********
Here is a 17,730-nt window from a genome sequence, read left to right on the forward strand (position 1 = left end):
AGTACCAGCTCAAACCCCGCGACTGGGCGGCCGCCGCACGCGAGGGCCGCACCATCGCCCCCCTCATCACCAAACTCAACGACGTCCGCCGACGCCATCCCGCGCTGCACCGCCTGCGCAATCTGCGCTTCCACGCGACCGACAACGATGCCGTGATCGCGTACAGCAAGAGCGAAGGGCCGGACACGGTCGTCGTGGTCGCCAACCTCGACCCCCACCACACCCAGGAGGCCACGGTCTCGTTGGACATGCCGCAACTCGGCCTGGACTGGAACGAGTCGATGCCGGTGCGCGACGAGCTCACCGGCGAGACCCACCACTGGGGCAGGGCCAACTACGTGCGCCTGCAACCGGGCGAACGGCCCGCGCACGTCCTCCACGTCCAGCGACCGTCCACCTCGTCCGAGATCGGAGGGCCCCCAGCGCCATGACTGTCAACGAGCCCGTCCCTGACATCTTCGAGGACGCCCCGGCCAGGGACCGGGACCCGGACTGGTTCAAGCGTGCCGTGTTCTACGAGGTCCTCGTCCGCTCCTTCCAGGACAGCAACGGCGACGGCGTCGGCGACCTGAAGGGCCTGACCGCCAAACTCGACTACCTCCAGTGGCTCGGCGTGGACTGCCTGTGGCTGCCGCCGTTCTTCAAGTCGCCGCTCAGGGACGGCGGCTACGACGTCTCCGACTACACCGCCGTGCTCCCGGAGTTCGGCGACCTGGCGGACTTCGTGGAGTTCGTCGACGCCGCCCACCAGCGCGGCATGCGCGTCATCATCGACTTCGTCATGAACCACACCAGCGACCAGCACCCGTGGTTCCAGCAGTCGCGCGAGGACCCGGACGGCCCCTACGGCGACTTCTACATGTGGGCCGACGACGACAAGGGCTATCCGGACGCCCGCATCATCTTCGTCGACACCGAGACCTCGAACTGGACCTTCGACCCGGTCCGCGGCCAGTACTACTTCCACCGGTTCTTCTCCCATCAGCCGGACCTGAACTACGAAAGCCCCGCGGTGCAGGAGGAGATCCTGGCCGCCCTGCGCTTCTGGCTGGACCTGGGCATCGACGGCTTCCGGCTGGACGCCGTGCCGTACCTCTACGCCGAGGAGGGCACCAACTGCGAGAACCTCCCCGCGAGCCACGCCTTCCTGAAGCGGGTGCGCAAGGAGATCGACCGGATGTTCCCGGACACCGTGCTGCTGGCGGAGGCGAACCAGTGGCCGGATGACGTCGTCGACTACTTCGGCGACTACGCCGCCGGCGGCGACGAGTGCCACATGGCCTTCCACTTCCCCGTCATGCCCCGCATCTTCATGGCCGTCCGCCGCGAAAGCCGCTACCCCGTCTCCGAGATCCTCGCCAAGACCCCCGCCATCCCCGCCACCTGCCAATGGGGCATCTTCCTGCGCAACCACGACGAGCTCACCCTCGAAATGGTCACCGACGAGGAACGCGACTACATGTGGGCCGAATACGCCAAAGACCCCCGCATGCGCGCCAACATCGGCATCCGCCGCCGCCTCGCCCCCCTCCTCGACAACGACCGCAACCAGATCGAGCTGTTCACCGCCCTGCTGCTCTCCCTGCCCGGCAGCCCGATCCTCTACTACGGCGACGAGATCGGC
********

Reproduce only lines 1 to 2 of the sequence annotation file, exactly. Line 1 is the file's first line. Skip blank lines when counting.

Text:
Here is a 17,730-nt window from a genome sequence, read left to right on the forward strand (position 1 = left end):
AGTACCAGCTCAAACCCCGCGACTGGGCGGCCGCCGCACGCGAGGGCCGCACCATCGCCCCCCTCATCACCAAACTCAACGACGTCCGCCGACGCCATCCCGCGCTGCACCGCCTGCGCAATCTGCGCTTCCACGCGACCGACAACGATGCCGTGATCGCGTACAGCAAGAGCGAAGGGCCGGACACGGTCGTCGTGGTCGCCAACCTCGACCCCCACCACACCCAGGAGGCCACGGTCTCGTTGGACATGCCGCAACTCGGCCTGGACTGGAACGAGTCGATGCCGGTGCGCGACGAGCTCACCGGCGAGACCCACCACTGGGGCAGGGCCAACTACGTGCGCCTGCAACCGGGCGAACGGCCCGCGCACGTCCTCCACGTCCAGCGACCGTCCACCTCGTCCGAGATCGGAGGGCCCCCAGCGCCATGACTGTCAACGAGCCCGTCCCTGACATCTTCGAGGACGCCCCGGCCAGGGACCGGGACCCGGACTGGTTCAAGCGTGCCGTGTTCTACGAGGTCCTCGTCCGCTCCTTCCAGGACAGCAACGGCGACGGCGTCGGCGACCTGAAGGGCCTGACCGCCAAACTCGACTACCTCCAGTGGCTCGGCGTGGACTGCCTGTGGCTGCCGCCGTTCTTCAAGTCGCCGCTCAGGGACGGCGGCTACGACGTCTCCGACTACACCGCCGTGCTCCCGGAGTTCGGCGACCTGGCGGACTTCGTGGAGTTCGTCGACGCCGCCCACCAGCGCGGCATGCGCGTCATCATCGACTTCGTCATGAACCACACCAGCGACCAGCACCCGTGGTTCCAGCAGTCGCGCGAGGACCCGGACGGCCCCTACGGCGACTTCTACATGTGGGCCGACGACGACAAGGGCTATCCGGACGCCCGCATCATCTTCGTCGACACCGAGACCTCGAACTGGACCTTCGACCCGGTCCGCGGCCAGTACTACTTCCACCGGTTCTTCTCCCATCAGCCGGACCTGAACTACGAAAGCCCCGCGGTGCAGGAGGAGATCCTGGCCGCCCTGCGCTTCTGGCTGGACCTGGGCATCGACGGCTTCCGGCTGGACGCCGTGCCGTACCTCTACGCCGAGGAGGGCACCAACTGCGAGAACCTCCCCGCGAGCCACGCCTTCCTGAAGCGGGTGCGCAAGGAGATCGACCGGATGTTCCCGGACACCGTGCTGCTGGCGGAGGCGAACCAGTGGCCGGATGACGTCGTCGACTACTTCGGCGACTACGCCGCCGGCGGCGACGAGTGCCACATGGCCTTCCACTTCCCCGTCATGCCCCGCATCTTCATGGCCGTCCGCCGCGAAAGCCGCTACCCCGTCTCCGAGATCCTCGCCAAGACCCCCGCCATCCCCGCCACCTGCCAATGGGGCATCTTCCTGCGCAACCACGACGAGCTCACCCTCGAAATGGTCACCGACGAGGAACGCGACTACATGTGGGCCGAATACGCCAAAGACCCCCGCATGCGCGCCAACATCGGCATCCGCCGCCGCCTCGCCCCCCTCCTCGACAACGACCGCAACCAGATCGAGCTGTTCACCGCCCTGCTGCTCTCCCTGCCCGGCAGCCCGATCCTCTACTACGGCGACGAGATCGGC